By Whitney Jin
I currently attend medical school in the Texas Medical Center (TMC)—the largest medical center in the world. It truly is its own concrete jungle–I joke that while looking for apartments to live in for medical school, I prioritized the TMC skyline over the downtown skyline for a more fitting view. As a student still in the preclinical curriculum, I find that it becomes tempting (and comforting) to fall into a routine of classes, clinics, co-curriculars, and catching up on sleep. The two-mile radius between campus and its adjacent hospitals means that the vast majority of students spend most of their productive hours in a classroom, hospital, or a research lab. While it is a true privilege to be surrounded by so many patients, with diverse backgrounds and illnesses, we must remember that within medical facilities, we only meet patients at a snapshot moment in their lives. That thirty-minute appointment in the clinic or the two-hour long operation in the OR only allow us transient access to patient stories. I believe that deepening the connection we have with our local and surrounding communities can help us understand the contexts in which people live, which can in-turn improve the care we provide for our patients.
The Social dimension of the Wellness Model (National Wellness Institute) suggests that contributing to one’s own community and environment highlights the interdependence between us and the world we live in. It says:
“You’ll take an active part in improving our world by encouraging healthier living and initiating better communication with those around you.”
I believe this encapsulates the mentality that we as surgeons (and surgeons-in-training) should have—as healers, we should not only strive to heal the injured but also connect with our patients and their stories. This past summer, I was able to work with the vascular surgery department at our Veterans Affairs hospital. In clinic, I saw gangrenous limbs and patients recovering from amputations. In the OR, I assisted with amputations and bypass grafts for patients with peripheral artery disease, secondary to diabetes and smoking in many cases. As patients were getting prepped, many shared their stories with me and the rest of the operating team, perhaps as an attempt to lessen any pre-op anxiety or as a desire to connect on a personal and human level. These brief conversations, which often centered around family, stories from the armed forces, and personal interests, always reminded me that patients were more than just bodies to be maneuvered or fixed within a sterile operating field. It was always more personal than that.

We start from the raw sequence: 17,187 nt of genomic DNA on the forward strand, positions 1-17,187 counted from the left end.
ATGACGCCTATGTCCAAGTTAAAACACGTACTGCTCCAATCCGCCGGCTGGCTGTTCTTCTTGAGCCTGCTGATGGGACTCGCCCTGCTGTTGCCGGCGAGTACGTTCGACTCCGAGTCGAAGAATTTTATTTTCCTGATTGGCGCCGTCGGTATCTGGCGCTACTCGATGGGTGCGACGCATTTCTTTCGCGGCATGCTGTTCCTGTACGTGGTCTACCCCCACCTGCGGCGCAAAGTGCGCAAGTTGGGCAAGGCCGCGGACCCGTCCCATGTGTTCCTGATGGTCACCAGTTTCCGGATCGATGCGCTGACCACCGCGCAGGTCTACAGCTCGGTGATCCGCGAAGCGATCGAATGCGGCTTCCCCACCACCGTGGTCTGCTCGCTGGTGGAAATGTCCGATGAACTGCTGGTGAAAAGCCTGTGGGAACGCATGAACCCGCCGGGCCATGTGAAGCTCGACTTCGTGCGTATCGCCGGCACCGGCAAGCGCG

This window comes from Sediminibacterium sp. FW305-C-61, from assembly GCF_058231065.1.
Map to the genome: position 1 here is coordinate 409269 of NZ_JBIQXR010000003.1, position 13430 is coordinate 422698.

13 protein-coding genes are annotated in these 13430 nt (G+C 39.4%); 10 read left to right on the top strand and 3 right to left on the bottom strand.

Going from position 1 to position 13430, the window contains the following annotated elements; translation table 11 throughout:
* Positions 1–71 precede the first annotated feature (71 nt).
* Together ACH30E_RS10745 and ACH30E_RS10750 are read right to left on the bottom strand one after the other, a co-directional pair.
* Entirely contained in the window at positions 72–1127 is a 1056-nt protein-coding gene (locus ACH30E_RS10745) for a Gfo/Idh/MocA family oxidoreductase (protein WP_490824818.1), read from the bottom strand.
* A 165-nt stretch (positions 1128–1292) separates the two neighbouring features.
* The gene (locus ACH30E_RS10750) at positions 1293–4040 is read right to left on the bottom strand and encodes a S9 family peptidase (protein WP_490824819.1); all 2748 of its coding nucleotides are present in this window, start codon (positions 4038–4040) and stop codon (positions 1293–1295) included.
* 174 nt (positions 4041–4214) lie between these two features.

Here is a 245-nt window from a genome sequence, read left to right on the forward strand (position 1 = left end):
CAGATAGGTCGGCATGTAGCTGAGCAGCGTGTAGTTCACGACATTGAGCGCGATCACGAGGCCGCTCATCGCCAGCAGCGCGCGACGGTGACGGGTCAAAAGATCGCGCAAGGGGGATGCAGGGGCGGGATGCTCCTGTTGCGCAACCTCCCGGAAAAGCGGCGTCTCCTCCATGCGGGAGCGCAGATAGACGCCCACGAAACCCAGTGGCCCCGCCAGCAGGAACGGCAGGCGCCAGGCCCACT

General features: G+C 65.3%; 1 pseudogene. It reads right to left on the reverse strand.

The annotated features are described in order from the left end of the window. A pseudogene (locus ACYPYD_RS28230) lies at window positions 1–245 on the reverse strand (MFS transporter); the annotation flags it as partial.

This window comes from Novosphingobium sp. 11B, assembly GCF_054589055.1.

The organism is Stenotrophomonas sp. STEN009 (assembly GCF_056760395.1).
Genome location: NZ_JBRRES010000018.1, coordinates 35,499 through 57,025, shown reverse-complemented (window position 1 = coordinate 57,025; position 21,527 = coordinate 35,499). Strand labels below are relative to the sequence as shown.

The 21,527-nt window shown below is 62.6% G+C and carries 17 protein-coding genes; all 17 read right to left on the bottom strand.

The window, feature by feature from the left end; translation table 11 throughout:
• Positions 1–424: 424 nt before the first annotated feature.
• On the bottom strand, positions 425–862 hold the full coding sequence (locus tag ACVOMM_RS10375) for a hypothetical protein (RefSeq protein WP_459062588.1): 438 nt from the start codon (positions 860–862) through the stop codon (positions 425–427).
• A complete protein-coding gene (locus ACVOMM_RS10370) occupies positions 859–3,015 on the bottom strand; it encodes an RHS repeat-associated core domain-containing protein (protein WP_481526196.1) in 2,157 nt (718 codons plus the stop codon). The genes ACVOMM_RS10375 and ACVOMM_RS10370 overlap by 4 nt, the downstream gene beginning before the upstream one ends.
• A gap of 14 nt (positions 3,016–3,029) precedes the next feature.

During my time at the VA, I also noticed a significant population of veterans who experienced homelessness. Many patients would undergo emergency life-saving amputations but would be left to fend for themselves in the post-recovery process when they would have no place to return to but the streets. This constantly reminded me of my time volunteering at the HOMES (Houston Outreach Medicine Education and Social Services) Clinic during my first year of medical school, where I also crossed paths with many veterans. As context, the HOMES Clinic is a primarily student-run clinic that serves to integrate community outreach, medical and social services, and a holistic approach to healthcare to serve Houstonians with unstable housing. From encounters at the HOMES Clinic, I witnessed how the lack of access to employment, housing, insurance, transportation, and access to basic necessities could directly impede recovery and rehabilitation. Ultimately, even if a surgeon prescribes a blood thinner or stents open the aorta, a patient is unlikely to recover without proper health education, post-operative care, or access to medication.
I encourage each of us to continually reflect on the social dimension of wellness. I believe that my experiences with the HOMES Clinic and other outreach organizations will complement my future role as a surgeon. There are innumerable avenues through which we can better connect with the world around us, whether it be through volunteering in our local communities, advocating for the voiceless or marginalized patient, or broadening our presence to beyond the hospital walls. If we view our patients in isolation, we only deprive ourselves of the bigger picture that our patients exist within.
Learn more about the HOMES Clinic here.
Whitney Jin, originally from Naperville, IL, is currently a second-year medical student at Baylor College of Medicine in Houston, Texas. She graduated with a B.A from Rice University and is thrilled to continue her medical school education just across the street. She is interested in pursuing academic surgery, although she remains undecided on which surgical specialty just yet. You can find her on Instagram or Twitter at @whitneyjin_.
Our blog is a forum for our members to speak, and as such, statements made here represent the opinions of the author and are not necessarily the opinion of the Association of Women Surgeons.